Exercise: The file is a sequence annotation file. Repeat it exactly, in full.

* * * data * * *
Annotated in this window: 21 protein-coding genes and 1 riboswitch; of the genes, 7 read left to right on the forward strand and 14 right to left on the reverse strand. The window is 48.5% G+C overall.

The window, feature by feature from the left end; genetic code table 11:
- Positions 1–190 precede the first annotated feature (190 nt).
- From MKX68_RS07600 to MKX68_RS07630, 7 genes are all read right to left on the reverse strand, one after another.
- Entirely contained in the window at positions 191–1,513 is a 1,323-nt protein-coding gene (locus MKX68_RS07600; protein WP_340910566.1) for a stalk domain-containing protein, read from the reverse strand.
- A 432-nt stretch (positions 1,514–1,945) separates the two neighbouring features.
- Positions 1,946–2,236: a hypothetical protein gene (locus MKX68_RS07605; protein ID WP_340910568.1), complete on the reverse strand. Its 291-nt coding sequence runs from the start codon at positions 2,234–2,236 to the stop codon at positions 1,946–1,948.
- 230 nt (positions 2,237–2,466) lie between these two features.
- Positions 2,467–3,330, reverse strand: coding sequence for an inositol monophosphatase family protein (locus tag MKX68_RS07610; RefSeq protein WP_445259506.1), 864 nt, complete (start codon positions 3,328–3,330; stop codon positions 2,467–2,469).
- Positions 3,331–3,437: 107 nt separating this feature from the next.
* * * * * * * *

Annotated in this window: 21 protein-coding genes and 1 riboswitch; of the genes, 7 read left to right on the forward strand and 14 right to left on the reverse strand. The window is 48.5% G+C overall.

The window, feature by feature from the left end; genetic code table 11:
- Positions 1–190 precede the first annotated feature (190 nt).
- From MKX68_RS07600 to MKX68_RS07630, 7 genes are all read right to left on the reverse strand, one after another.
- Entirely contained in the window at positions 191–1,513 is a 1,323-nt protein-coding gene (locus MKX68_RS07600; protein WP_340910566.1) for a stalk domain-containing protein, read from the reverse strand.
- A 432-nt stretch (positions 1,514–1,945) separates the two neighbouring features.
- Positions 1,946–2,236: a hypothetical protein gene (locus MKX68_RS07605; protein ID WP_340910568.1), complete on the reverse strand. Its 291-nt coding sequence runs from the start codon at positions 2,234–2,236 to the stop codon at positions 1,946–1,948.
- 230 nt (positions 2,237–2,466) lie between these two features.
- Positions 2,467–3,330, reverse strand: coding sequence for an inositol monophosphatase family protein (locus tag MKX68_RS07610; RefSeq protein WP_445259506.1), 864 nt, complete (start codon positions 3,328–3,330; stop codon positions 2,467–2,469).
- Positions 3,331–3,437: 107 nt separating this feature from the next.